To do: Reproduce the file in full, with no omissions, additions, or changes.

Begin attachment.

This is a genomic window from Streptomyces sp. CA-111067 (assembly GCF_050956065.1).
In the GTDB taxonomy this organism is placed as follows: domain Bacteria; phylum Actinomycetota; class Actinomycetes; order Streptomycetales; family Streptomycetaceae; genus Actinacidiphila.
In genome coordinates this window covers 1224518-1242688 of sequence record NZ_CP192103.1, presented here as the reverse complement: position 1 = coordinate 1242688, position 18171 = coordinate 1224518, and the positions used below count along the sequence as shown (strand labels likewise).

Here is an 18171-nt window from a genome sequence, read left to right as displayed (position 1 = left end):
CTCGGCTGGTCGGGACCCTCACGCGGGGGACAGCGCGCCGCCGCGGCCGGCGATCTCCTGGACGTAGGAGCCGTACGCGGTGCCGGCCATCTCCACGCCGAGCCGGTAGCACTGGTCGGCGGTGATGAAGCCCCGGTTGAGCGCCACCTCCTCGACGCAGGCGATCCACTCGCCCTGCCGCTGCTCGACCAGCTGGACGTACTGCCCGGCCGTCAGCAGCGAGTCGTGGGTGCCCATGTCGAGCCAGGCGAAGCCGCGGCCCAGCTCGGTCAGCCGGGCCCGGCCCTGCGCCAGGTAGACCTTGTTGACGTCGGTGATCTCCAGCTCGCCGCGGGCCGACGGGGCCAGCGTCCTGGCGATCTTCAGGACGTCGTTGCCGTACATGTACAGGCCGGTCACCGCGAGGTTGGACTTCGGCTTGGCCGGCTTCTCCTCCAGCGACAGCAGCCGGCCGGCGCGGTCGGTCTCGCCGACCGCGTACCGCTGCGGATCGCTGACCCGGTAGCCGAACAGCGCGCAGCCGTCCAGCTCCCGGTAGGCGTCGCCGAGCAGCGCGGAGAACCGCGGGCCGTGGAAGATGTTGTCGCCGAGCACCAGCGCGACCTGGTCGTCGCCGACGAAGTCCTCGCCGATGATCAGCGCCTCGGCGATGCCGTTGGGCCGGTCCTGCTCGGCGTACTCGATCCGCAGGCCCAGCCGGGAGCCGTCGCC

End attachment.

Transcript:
This is a genomic window from Streptomyces sp. CA-111067 (assembly GCF_050956065.1).
In the GTDB taxonomy this organism is placed as follows: domain Bacteria; phylum Actinomycetota; class Actinomycetes; order Streptomycetales; family Streptomycetaceae; genus Actinacidiphila.
In genome coordinates this window covers 1224518-1242688 of sequence record NZ_CP192103.1, presented here as the reverse complement: position 1 = coordinate 1242688, position 18171 = coordinate 1224518, and the positions used below count along the sequence as shown (strand labels likewise).

Here is an 18171-nt window from a genome sequence, read left to right as displayed (position 1 = left end):
CTCGGCTGGTCGGGACCCTCACGCGGGGGACAGCGCGCCGCCGCGGCCGGCGATCTCCTGGACGTAGGAGCCGTACGCGGTGCCGGCCATCTCCACGCCGAGCCGGTAGCACTGGTCGGCGGTGATGAAGCCCCGGTTGAGCGCCACCTCCTCGACGCAGGCGATCCACTCGCCCTGCCGCTGCTCGACCAGCTGGACGTACTGCCCGGCCGTCAGCAGCGAGTCGTGGGTGCCCATGTCGAGCCAGGCGAAGCCGCGGCCCAGCTCGGTCAGCCGGGCCCGGCCCTGCGCCAGGTAGACCTTGTTGACGTCGGTGATCTCCAGCTCGCCGCGGGCCGACGGGGCCAGCGTCCTGGCGATCTTCAGGACGTCGTTGCCGTACATGTACAGGCCGGTCACCGCGAGGTTGGACTTCGGCTTGGCCGGCTTCTCCTCCAGCGACAGCAGCCGGCCGGCGCGGTCGGTCTCGCCGACCGCGTACCGCTGCGGATCGCTGACCCGGTAGCCGAACAGCGCGCAGCCGTCCAGCTCCCGGTAGGCGTCGCCGAGCAGCGCGGAGAACCGCGGGCCGTGGAAGATGTTGTCGCCGAGCACCAGCGCGACCTGGTCGTCGCCGACGAAGTCCTCGCCGATGATCAGCGCCTCGGCGATGCCGTTGGGCCGGTCCTGCTCGGCGTACTCGATCCGCAGGCCCAGCCGGGAGCCGTCGCC